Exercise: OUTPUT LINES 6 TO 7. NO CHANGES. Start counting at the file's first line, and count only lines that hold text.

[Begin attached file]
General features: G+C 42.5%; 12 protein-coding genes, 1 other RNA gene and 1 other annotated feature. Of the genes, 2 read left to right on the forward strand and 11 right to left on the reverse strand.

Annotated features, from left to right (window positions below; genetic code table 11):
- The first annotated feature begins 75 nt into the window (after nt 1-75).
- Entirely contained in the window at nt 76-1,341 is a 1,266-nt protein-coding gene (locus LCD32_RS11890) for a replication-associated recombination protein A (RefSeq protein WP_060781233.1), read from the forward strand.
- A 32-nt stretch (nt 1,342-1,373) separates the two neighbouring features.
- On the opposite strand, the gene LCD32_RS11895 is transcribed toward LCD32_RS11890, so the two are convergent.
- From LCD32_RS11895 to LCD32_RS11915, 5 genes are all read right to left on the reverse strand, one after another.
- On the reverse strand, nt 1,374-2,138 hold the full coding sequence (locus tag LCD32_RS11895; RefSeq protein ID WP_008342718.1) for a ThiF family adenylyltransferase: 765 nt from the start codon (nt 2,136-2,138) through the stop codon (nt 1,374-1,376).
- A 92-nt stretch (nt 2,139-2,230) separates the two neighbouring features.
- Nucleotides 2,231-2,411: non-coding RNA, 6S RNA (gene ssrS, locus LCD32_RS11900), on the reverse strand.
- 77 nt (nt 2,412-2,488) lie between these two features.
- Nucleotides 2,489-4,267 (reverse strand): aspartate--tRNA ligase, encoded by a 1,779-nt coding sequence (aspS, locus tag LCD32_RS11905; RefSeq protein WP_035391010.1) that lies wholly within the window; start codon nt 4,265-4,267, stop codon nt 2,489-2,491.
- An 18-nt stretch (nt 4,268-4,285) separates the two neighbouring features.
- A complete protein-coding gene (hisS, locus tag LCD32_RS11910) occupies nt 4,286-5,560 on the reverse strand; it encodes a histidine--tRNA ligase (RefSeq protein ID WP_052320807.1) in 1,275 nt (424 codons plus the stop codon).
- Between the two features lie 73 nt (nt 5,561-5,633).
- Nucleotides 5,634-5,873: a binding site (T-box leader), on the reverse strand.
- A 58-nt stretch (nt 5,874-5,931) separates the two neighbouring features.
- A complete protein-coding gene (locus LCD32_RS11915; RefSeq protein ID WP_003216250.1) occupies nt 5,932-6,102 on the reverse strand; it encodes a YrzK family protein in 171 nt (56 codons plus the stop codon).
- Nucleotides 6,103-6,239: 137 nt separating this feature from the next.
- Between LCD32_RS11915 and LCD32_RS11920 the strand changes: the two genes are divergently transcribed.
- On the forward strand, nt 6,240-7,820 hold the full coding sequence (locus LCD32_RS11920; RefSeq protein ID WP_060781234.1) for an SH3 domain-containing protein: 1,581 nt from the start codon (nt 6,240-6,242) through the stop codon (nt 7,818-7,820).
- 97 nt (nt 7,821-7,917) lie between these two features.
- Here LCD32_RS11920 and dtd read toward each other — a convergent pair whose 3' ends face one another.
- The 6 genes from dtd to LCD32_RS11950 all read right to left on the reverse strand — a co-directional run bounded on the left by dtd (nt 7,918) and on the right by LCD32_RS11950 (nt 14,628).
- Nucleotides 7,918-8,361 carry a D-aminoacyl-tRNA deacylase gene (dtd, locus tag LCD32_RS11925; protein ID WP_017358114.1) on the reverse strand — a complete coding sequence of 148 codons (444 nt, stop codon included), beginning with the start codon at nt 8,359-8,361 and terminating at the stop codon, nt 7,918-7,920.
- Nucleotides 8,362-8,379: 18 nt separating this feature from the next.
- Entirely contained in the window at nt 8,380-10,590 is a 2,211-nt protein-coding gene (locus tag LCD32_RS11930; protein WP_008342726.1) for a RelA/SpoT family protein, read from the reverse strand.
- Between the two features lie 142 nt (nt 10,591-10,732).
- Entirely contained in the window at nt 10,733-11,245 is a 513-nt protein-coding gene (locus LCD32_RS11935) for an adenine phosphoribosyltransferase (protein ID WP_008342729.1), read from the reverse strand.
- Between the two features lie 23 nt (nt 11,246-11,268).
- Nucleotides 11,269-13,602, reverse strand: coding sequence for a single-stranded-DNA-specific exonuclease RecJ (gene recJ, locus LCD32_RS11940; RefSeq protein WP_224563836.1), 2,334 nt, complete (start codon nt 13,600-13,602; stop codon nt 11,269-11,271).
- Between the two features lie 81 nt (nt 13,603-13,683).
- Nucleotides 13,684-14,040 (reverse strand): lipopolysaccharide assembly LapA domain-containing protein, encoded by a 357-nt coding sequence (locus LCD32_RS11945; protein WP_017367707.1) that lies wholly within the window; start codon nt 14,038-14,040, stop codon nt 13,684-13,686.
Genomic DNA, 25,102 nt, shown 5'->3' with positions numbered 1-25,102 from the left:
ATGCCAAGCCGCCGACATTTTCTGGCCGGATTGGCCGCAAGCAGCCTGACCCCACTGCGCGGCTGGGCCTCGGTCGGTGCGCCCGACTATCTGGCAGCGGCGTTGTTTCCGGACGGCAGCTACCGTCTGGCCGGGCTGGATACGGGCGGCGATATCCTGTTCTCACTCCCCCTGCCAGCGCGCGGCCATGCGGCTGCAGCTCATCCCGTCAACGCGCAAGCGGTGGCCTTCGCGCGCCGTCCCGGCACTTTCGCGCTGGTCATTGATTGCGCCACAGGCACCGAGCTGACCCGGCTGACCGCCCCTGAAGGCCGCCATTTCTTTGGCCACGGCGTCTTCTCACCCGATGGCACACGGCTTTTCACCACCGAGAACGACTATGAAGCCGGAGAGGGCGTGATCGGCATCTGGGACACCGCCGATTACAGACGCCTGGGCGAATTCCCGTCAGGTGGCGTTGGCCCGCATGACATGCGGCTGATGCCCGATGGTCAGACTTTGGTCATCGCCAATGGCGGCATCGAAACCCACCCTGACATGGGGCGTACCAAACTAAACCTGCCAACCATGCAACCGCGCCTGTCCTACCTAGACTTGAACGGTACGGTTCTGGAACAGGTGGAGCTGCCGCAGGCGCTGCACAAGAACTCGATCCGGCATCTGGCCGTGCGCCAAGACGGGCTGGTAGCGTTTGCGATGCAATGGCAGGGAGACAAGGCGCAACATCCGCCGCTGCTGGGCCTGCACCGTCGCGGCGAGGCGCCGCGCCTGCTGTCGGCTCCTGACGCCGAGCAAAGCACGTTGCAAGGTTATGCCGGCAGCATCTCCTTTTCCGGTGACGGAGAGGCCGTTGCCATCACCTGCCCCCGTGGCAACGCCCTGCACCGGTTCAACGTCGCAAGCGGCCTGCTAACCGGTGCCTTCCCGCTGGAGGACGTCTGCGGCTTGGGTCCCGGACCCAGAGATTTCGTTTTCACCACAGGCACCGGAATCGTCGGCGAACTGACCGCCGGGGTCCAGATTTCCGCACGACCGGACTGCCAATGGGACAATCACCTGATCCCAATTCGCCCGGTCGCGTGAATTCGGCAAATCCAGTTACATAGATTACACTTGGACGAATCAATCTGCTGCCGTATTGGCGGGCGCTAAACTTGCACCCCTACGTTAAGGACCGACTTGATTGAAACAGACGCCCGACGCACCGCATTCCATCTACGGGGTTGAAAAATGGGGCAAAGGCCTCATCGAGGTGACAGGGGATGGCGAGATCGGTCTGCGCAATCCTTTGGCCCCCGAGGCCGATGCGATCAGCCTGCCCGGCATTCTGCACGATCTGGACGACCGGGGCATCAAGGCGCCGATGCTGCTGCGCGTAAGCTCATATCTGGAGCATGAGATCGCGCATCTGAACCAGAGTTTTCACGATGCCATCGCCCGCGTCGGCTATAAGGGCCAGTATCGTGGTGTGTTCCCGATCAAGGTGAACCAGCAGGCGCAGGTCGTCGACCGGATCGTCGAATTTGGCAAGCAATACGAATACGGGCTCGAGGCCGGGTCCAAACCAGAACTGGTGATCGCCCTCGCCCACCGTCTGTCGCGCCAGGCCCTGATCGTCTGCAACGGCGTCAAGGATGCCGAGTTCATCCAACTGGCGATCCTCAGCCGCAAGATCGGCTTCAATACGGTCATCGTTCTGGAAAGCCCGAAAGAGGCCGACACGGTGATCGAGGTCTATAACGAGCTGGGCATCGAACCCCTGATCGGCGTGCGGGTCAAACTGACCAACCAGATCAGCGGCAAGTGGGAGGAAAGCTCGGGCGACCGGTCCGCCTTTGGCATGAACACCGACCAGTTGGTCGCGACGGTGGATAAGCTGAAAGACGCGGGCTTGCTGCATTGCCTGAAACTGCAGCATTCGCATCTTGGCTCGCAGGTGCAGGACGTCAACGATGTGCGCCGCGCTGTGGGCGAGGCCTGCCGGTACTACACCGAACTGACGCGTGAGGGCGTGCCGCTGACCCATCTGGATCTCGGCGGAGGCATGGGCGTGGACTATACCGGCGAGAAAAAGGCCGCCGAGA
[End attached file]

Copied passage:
- On the opposite strand, the gene LCD32_RS11895 is transcribed toward LCD32_RS11890, so the two are convergent.
- From LCD32_RS11895 to LCD32_RS11915, 5 genes are all read right to left on the reverse strand, one after another.